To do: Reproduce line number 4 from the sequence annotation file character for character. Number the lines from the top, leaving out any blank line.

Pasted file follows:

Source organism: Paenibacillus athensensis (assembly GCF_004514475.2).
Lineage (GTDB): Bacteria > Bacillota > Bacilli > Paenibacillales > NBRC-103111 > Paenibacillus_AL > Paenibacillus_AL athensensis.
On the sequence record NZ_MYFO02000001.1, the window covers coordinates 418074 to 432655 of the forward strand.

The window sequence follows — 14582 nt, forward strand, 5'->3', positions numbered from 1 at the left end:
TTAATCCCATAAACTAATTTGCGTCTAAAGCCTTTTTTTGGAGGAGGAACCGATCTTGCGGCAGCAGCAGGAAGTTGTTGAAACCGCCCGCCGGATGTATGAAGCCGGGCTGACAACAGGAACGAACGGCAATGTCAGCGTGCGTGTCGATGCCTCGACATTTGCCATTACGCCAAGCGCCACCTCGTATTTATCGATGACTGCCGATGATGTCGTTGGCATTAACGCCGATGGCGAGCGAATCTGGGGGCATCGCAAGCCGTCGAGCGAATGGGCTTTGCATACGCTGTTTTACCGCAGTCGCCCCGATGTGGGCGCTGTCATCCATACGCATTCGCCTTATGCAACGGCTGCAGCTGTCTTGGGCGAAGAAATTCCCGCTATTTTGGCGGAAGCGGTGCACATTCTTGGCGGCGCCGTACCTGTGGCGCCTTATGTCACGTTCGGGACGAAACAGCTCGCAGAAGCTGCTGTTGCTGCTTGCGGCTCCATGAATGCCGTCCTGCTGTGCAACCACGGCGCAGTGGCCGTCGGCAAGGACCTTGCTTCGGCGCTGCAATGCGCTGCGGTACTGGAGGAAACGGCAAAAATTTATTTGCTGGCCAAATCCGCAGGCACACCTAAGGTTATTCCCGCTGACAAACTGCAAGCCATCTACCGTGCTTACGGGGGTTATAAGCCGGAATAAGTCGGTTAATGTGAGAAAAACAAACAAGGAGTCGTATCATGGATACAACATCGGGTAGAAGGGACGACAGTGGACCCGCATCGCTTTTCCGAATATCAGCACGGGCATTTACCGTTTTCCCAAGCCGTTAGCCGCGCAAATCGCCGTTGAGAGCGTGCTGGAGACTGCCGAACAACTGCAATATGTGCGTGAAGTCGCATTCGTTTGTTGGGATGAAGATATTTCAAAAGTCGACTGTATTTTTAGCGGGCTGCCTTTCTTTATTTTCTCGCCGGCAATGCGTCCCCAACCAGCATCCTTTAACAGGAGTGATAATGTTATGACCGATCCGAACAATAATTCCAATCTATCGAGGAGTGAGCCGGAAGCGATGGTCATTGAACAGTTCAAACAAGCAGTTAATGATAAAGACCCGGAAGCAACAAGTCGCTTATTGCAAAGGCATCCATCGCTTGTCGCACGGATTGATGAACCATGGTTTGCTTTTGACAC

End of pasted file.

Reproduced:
The window sequence follows — 14582 nt, forward strand, 5'->3', positions numbered from 1 at the left end: